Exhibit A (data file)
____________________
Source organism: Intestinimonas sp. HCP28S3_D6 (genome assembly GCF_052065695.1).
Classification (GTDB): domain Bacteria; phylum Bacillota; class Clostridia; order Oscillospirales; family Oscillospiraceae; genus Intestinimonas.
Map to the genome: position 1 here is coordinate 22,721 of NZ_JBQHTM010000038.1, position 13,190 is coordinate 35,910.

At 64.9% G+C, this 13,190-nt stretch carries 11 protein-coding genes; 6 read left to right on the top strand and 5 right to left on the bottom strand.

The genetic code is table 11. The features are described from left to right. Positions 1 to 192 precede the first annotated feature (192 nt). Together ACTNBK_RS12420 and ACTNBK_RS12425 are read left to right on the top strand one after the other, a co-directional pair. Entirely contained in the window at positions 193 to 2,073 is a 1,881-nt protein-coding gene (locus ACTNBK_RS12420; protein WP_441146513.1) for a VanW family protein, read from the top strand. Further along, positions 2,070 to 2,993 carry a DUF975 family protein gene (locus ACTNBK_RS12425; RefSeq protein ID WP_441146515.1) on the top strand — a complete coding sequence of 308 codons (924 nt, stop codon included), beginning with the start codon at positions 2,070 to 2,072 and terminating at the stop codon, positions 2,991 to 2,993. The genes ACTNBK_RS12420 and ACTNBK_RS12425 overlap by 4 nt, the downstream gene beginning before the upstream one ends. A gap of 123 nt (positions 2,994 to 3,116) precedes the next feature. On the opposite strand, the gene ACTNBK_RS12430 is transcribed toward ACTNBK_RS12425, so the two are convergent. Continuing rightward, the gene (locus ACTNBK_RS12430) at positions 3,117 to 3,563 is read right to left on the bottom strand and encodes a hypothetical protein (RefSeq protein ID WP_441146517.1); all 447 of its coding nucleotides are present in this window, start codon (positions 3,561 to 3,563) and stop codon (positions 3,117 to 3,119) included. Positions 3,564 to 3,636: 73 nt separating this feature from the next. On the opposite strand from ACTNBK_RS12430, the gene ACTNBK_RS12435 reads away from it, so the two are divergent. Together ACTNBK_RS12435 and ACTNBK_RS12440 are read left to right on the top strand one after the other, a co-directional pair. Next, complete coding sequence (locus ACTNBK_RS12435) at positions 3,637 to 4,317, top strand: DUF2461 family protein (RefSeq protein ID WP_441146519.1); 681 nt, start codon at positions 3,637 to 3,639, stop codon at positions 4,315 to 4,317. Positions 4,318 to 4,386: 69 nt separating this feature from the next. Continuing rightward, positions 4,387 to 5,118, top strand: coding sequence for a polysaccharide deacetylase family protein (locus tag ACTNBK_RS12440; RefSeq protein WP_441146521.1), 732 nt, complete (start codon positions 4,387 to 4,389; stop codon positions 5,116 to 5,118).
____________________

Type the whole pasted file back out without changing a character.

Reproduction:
Source organism: Intestinimonas sp. HCP28S3_D6 (genome assembly GCF_052065695.1).
Classification (GTDB): domain Bacteria; phylum Bacillota; class Clostridia; order Oscillospirales; family Oscillospiraceae; genus Intestinimonas.
Map to the genome: position 1 here is coordinate 22,721 of NZ_JBQHTM010000038.1, position 13,190 is coordinate 35,910.

At 64.9% G+C, this 13,190-nt stretch carries 11 protein-coding genes; 6 read left to right on the top strand and 5 right to left on the bottom strand.

The genetic code is table 11. The features are described from left to right. Positions 1 to 192 precede the first annotated feature (192 nt). Together ACTNBK_RS12420 and ACTNBK_RS12425 are read left to right on the top strand one after the other, a co-directional pair. Entirely contained in the window at positions 193 to 2,073 is a 1,881-nt protein-coding gene (locus ACTNBK_RS12420; protein WP_441146513.1) for a VanW family protein, read from the top strand. Further along, positions 2,070 to 2,993 carry a DUF975 family protein gene (locus ACTNBK_RS12425; RefSeq protein ID WP_441146515.1) on the top strand — a complete coding sequence of 308 codons (924 nt, stop codon included), beginning with the start codon at positions 2,070 to 2,072 and terminating at the stop codon, positions 2,991 to 2,993. The genes ACTNBK_RS12420 and ACTNBK_RS12425 overlap by 4 nt, the downstream gene beginning before the upstream one ends. A gap of 123 nt (positions 2,994 to 3,116) precedes the next feature. On the opposite strand, the gene ACTNBK_RS12430 is transcribed toward ACTNBK_RS12425, so the two are convergent. Continuing rightward, the gene (locus ACTNBK_RS12430) at positions 3,117 to 3,563 is read right to left on the bottom strand and encodes a hypothetical protein (RefSeq protein ID WP_441146517.1); all 447 of its coding nucleotides are present in this window, start codon (positions 3,561 to 3,563) and stop codon (positions 3,117 to 3,119) included. Positions 3,564 to 3,636: 73 nt separating this feature from the next. On the opposite strand from ACTNBK_RS12430, the gene ACTNBK_RS12435 reads away from it, so the two are divergent. Together ACTNBK_RS12435 and ACTNBK_RS12440 are read left to right on the top strand one after the other, a co-directional pair. Next, complete coding sequence (locus ACTNBK_RS12435) at positions 3,637 to 4,317, top strand: DUF2461 family protein (RefSeq protein ID WP_441146519.1); 681 nt, start codon at positions 3,637 to 3,639, stop codon at positions 4,315 to 4,317. Positions 4,318 to 4,386: 69 nt separating this feature from the next. Continuing rightward, positions 4,387 to 5,118, top strand: coding sequence for a polysaccharide deacetylase family protein (locus tag ACTNBK_RS12440; RefSeq protein WP_441146521.1), 732 nt, complete (start codon positions 4,387 to 4,389; stop codon positions 5,116 to 5,118).